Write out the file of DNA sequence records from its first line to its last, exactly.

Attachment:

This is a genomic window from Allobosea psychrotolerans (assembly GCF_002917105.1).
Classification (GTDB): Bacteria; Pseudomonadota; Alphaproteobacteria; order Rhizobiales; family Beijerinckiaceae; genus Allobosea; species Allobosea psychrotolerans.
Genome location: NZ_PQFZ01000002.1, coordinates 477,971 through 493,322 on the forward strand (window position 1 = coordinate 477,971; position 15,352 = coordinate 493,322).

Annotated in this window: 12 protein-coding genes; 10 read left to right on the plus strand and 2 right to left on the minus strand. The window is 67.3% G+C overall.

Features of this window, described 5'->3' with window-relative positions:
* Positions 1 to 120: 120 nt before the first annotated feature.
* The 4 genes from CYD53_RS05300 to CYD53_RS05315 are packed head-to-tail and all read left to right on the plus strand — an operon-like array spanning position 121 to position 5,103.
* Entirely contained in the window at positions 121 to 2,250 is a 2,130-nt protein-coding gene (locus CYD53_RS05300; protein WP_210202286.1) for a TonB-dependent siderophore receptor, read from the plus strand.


This is a genomic window from Allobosea psychrotolerans (assembly GCF_002917105.1).
Classification (GTDB): Bacteria; Pseudomonadota; Alphaproteobacteria; order Rhizobiales; family Beijerinckiaceae; genus Allobosea; species Allobosea psychrotolerans.
Genome location: NZ_PQFZ01000002.1, coordinates 477,971 through 493,322 on the forward strand (window position 1 = coordinate 477,971; position 15,352 = coordinate 493,322).

Annotated in this window: 12 protein-coding genes; 10 read left to right on the plus strand and 2 right to left on the minus strand. The window is 67.3% G+C overall.

Features of this window, described 5'->3' with window-relative positions:
* Positions 1 to 120: 120 nt before the first annotated feature.
* The 4 genes from CYD53_RS05300 to CYD53_RS05315 are packed head-to-tail and all read left to right on the plus strand — an operon-like array spanning position 121 to position 5,103.
* Entirely contained in the window at positions 121 to 2,250 is a 2,130-nt protein-coding gene (locus CYD53_RS05300; protein WP_210202286.1) for a TonB-dependent siderophore receptor, read from the plus strand.